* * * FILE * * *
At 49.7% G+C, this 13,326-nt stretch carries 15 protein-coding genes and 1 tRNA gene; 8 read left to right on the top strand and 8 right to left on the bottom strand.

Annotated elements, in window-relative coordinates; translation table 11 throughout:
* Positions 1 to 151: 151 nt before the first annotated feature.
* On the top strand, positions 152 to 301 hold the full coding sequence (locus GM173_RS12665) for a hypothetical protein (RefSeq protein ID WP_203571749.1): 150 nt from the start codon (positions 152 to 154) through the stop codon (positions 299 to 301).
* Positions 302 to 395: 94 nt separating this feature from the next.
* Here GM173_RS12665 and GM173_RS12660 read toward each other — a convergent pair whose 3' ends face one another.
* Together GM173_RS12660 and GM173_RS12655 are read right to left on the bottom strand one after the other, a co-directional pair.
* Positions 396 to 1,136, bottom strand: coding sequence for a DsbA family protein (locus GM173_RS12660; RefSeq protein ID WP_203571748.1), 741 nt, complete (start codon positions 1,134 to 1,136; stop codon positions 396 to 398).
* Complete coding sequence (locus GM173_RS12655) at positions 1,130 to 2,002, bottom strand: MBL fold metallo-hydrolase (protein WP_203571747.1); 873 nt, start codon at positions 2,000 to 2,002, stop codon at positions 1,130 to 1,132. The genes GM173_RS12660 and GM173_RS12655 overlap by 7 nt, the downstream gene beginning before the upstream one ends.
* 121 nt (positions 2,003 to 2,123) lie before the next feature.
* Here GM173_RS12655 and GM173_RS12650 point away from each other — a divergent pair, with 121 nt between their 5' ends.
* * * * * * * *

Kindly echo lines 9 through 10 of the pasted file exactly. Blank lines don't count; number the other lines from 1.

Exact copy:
* Complete coding sequence (locus GM173_RS12655) at positions 1,130 to 2,002, bottom strand: MBL fold metallo-hydrolase (protein WP_203571747.1); 873 nt, start codon at positions 2,000 to 2,002, stop codon at positions 1,130 to 1,132. The genes GM173_RS12660 and GM173_RS12655 overlap by 7 nt, the downstream gene beginning before the upstream one ends.
* 121 nt (positions 2,003 to 2,123) lie before the next feature.